You’d think, for all of the concern that the media and highway departments express about congestion that this news would be met with jubilation. But you’d be wrong. So far, Portland’s number one performance in reducing traffic congestion generated exactly zero media coverage by the city’s newspaper of record, The Oregonian, and other local news outlets.  Nor is there any mention of the data on the Oregon Department of Transportation’s website. (Web searches conducted June 6, 2019, two days after the release of the TomTom report).

There’s a calculated asymmetry here: You can bet that if Portland had the biggest increase in congestion per TomTom, it would be a front page story on the Oregonian, and a regularly repeated talking point by the Oregon Department of Transportation. If you’re a highway engineer, or traffic reporter, drawing attention to the terrible (and worsening) nature of congestion is a big part of the way you justify your existence.  But good news, it seems, is no news.  If there were any science or objectivity here, you’d think that the media would be celebrating this success (and praising the policies that led to it), and that the transportation agency would be looking to do more of whatever it was that made the congestion numbers improve.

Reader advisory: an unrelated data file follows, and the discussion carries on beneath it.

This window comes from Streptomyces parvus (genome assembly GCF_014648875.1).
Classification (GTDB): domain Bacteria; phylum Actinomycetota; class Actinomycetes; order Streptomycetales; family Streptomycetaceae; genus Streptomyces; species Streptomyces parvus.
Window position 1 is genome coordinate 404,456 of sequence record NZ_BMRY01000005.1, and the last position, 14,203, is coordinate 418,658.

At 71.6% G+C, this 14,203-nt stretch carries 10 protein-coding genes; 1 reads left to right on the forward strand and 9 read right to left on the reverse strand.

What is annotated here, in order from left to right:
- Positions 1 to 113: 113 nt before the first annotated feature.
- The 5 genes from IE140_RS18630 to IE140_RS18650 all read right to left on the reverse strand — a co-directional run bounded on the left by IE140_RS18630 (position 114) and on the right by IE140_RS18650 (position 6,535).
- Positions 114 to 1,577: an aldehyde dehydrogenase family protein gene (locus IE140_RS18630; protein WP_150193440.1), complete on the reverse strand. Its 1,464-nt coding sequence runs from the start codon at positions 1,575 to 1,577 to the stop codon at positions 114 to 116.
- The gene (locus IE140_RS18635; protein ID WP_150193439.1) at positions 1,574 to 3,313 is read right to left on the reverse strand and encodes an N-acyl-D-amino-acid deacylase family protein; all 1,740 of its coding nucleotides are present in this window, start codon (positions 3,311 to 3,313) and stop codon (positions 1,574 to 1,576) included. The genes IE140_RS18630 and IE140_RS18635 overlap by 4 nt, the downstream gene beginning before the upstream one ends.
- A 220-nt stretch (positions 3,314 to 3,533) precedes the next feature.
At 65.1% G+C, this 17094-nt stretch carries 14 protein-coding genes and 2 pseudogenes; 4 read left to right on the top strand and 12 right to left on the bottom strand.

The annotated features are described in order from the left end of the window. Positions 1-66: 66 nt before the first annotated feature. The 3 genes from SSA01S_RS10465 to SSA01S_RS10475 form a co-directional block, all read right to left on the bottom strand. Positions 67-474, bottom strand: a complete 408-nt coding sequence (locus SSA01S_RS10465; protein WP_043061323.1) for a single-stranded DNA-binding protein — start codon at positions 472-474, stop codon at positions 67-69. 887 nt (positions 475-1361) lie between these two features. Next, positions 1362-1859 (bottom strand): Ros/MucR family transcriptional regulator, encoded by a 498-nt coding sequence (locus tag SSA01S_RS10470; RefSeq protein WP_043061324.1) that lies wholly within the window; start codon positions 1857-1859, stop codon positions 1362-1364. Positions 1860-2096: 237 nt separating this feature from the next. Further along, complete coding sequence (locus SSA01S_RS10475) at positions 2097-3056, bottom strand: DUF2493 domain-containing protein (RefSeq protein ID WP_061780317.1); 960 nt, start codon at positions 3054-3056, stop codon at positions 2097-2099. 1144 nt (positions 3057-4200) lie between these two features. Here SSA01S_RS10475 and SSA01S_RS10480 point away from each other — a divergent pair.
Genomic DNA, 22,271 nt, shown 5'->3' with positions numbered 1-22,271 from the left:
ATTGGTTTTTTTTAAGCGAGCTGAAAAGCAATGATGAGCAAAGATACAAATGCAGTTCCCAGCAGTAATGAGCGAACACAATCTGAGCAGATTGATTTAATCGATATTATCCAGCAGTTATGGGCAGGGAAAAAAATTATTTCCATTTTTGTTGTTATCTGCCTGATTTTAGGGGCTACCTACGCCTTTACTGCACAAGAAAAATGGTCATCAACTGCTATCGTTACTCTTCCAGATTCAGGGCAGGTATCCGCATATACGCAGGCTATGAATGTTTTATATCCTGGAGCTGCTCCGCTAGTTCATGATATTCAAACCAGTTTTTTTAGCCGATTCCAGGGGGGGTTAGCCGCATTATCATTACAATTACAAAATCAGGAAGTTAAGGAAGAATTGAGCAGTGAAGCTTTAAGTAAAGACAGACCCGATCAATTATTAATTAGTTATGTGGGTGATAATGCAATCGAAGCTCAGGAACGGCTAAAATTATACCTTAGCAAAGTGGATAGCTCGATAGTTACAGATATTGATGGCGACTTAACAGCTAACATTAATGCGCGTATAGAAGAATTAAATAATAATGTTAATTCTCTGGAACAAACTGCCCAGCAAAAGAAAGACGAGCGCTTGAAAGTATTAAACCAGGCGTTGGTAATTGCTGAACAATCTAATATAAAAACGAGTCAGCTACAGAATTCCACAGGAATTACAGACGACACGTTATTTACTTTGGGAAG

The reason for this asymmetry, as we’ve suggested before at City Observatory, is that for all their bloviating to the contrary, highway departments really don’t care about reducing traffic congestion. Traffic congestion statistics and rankings are simply convenient public relations fodder for selling the next big highway construction project. If they were serious about reducing traffic congestion, these highway engineers would have looked seriously at the big declines in traffic congestion in the early part of this decade (thanks to higher gas prices), and the decline in traffic generated by tolling congested roads, like I-65 in Louisville, and moved aggressively to implement congestion pricing, which is the only strategy that’s been shown to be effective.  But building things, not solving traffic problems, is really their priority.